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Spanglish: An Ongoing Controversy

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Abstract:

The founding fathers of this country had the foresight to appreciate the importance of the Spanish language for the United States, as shown by the epigraph of this article. Peter Carr, the nephew in question, had informed his uncle of his plans to study several subjects with his new tutor. Among those subjects were Italian and Spanish; but Jefferson advised against the study of Italian and strongly recommended instead the accurate study of Spanish, as a “valuable acquisition” in view of the future connections of the US with the Spanish speaking countries.

After more than two centuries, Jefferson's expectations have been largely surpassed: not only did Spanish become the most studied foreign language in this country, but the United States itself is now to be considered, according to the most recent statistics, among the most populated Spanish-speaking countries in the world. Moreover, Spanish is currently at the heart of a heated debate that divides the US population between those who celebrate it as the country's “foreign national language” (Alonso 2007), and those who consider it a threat to this nation's very identity (Zentella 1997b; Huntington 2004; Colombi 2009). Most importantly, though, many have started to wonder if the Spanish currently spoken in the United States by many of the 45 million Hispanics (who became, in 2003, the largest racial-ethnic minority in the US, overtaking African-Americans) is indeed (or still) a variety of Spanish, or, as some have claimed, a rather new American language, produced by the blending of two languages and two identities into a single one, usually referred to with the transparent acronym of Spanglish (Stavans 2003; 2005).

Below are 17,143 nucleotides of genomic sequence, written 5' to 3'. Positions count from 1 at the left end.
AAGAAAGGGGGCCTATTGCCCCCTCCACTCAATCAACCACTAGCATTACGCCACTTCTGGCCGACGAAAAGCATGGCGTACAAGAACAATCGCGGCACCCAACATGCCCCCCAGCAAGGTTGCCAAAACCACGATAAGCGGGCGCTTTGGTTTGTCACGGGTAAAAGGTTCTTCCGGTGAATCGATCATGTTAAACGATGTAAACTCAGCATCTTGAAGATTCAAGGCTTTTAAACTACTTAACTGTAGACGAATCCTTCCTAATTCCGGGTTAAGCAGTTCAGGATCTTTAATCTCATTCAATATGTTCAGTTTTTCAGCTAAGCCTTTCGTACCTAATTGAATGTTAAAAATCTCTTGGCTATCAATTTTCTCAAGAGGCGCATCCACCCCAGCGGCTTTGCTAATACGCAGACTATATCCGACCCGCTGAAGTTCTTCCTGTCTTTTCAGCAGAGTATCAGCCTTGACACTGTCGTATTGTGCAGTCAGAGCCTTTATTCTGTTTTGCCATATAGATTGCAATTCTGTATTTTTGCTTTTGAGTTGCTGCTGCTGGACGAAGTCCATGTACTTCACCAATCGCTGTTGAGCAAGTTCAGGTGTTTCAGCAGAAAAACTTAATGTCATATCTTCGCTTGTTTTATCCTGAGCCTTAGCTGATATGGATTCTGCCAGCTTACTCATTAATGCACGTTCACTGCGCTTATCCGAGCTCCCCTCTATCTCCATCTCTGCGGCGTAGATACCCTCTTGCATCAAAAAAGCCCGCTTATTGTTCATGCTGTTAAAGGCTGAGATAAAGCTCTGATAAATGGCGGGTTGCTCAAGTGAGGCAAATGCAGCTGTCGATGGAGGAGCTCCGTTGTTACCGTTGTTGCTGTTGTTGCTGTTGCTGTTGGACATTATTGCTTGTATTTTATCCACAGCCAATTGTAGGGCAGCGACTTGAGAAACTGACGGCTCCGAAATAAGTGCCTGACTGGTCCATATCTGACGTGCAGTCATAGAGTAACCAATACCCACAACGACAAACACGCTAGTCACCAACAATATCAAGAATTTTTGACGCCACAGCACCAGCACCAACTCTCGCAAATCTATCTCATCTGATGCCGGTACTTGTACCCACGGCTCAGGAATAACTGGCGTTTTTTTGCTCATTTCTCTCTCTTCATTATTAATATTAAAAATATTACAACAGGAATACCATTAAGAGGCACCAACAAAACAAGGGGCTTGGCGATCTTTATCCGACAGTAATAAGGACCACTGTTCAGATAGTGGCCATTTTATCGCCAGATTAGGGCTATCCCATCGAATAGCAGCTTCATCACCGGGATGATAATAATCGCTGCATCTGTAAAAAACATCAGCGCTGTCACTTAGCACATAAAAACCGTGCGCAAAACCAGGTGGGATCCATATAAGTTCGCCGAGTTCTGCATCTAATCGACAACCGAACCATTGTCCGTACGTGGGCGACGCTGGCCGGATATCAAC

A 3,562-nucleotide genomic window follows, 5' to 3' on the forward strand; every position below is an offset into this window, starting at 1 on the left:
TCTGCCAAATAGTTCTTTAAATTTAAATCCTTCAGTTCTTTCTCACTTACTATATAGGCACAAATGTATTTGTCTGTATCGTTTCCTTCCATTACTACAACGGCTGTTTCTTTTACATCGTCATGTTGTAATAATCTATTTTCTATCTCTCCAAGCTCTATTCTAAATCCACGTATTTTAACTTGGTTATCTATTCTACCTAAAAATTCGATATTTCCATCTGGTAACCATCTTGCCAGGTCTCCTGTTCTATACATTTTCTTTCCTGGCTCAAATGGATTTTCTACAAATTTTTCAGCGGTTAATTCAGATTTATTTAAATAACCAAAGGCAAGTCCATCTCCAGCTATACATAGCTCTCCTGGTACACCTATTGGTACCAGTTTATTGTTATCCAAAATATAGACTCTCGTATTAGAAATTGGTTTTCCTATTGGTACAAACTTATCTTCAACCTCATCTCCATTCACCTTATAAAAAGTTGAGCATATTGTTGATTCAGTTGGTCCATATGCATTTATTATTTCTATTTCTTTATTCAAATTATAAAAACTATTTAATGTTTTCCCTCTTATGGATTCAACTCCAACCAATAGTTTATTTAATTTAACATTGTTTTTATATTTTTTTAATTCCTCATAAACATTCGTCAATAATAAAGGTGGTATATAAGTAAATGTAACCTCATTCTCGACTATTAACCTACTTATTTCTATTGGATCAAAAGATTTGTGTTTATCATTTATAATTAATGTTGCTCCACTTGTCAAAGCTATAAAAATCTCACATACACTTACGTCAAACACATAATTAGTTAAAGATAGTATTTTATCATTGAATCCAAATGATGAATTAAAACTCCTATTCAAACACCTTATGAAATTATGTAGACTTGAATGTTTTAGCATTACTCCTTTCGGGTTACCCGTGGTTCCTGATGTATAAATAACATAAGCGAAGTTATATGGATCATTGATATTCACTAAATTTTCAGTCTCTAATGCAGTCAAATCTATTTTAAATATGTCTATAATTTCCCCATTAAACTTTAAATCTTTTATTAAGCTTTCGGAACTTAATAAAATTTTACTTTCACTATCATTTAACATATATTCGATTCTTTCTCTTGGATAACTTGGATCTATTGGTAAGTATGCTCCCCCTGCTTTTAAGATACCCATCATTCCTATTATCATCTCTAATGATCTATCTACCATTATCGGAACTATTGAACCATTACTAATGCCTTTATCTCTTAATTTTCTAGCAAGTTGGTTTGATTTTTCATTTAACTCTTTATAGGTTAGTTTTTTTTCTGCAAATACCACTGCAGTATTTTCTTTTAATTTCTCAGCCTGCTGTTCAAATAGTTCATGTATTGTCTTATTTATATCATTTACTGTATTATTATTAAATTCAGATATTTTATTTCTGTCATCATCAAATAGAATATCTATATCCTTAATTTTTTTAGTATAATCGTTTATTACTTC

The term Spanglish—widely used in popular culture as well as among several communities of Spanish speakers particularly in the United States—has stirred a strong controversy among its partisans and its detractors at both the political and the educational levels (a good synthesis of this controversy is Fairclough 2003; see also Dumitrescu 2008 a,b,c; Paz 2005). The 2005 Encyclopedia Latina: History, Culture and Society in the United States says the following in this regard: “A controversial language [emphasis added], Spanglish is debated along ideological lines. In the United States, opponents argue that it is a block in the road to Latinos’ full assimilation into the melting pot. These opponents also believe that Spanglish is proof that bilingual education was a half-baked language-learning system. Supporters counter-argue that Spanglish is not an obstacle but, instead, the stepping stone to a new culture, part Latino and part Anglo” (Stavans 2005, 113).

Document Type: Research Article

DOI: http://dx.doi.org/10.5848/CSP.2022.00008

Publication date: January 1, 2010

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